Concerns have been raised by those opposed to the expansion about the massive quantities of water used in the procedure and the disposal of contaminated water left over from the extraction process, also known as brine. About 40 per cent of the water used in the procedure can be recovered and reused after water treatment.

The remaining water and chemicals remain in the rock formation below.

Geraint Lloyd, geophysicist and independent consultant on drilling within the St. Lawrence Valley, said that due to an incredibly high water-to-chemical ratio, the depth of drilling and the non-porous nature of the shale rock, there should be little worry about contamination.

“The higher the toxicity levels the more expensive it is to treat,” said Lloyd. “No company wants that. By the time they remove the water from the pipeline it has less chlorates than Montreal’s tap water.”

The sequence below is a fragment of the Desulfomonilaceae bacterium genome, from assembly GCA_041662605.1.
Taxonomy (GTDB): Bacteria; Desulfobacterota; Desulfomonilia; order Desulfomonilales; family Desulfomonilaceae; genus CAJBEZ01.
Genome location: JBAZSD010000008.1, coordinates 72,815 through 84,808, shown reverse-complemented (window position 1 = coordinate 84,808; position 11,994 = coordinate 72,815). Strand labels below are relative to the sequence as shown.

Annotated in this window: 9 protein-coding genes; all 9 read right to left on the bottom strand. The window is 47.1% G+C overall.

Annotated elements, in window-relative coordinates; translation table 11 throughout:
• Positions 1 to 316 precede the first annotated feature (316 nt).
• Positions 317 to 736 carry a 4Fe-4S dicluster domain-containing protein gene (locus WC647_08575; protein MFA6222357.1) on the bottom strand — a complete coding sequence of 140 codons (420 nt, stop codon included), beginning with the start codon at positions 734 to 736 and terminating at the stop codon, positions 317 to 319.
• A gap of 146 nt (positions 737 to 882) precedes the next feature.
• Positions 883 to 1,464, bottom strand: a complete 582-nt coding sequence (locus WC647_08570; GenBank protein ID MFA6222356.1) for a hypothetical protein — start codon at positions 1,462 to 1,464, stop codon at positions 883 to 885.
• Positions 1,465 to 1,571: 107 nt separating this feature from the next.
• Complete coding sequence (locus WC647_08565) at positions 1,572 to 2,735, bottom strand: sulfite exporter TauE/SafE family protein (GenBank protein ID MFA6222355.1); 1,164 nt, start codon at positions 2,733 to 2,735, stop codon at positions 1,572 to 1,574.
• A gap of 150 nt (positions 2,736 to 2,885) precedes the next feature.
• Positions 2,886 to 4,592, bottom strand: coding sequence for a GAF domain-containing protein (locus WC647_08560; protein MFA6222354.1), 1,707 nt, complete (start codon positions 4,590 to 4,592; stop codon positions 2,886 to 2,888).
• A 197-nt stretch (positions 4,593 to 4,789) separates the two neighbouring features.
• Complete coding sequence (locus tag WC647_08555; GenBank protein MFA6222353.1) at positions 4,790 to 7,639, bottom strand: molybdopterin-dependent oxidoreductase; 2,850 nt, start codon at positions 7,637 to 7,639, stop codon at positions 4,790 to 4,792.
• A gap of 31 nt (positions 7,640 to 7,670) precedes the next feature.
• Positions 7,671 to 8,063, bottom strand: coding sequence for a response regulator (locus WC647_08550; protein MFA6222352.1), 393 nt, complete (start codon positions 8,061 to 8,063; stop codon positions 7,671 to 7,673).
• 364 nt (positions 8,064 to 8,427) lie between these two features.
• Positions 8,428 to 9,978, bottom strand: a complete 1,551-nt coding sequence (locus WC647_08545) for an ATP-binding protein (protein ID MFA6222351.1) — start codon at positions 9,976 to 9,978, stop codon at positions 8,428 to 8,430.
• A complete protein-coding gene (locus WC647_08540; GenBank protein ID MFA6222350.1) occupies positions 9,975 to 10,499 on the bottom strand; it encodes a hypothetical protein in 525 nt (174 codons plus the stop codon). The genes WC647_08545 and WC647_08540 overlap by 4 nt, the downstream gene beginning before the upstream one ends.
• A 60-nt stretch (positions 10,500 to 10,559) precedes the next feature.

At each step of the drilling procedure, concrete is fed into the well, creating a seal meant to separate the pipeline and its contents from the soil and the groundwater aquifer—an underground layer of porous-rock from which potable water can extracted.

Contamination of the aquifer is the chief concern of many living in the valley, but Lloyd stresses the procedure is designed to maintain pressure within the pipeline and can only work efficiently with a proper seal.
“Any sort of failure or contamination issue comes down to engineers, not the procedure. With the high safety standards in Quebec, I can’t see this being an issue,” he said.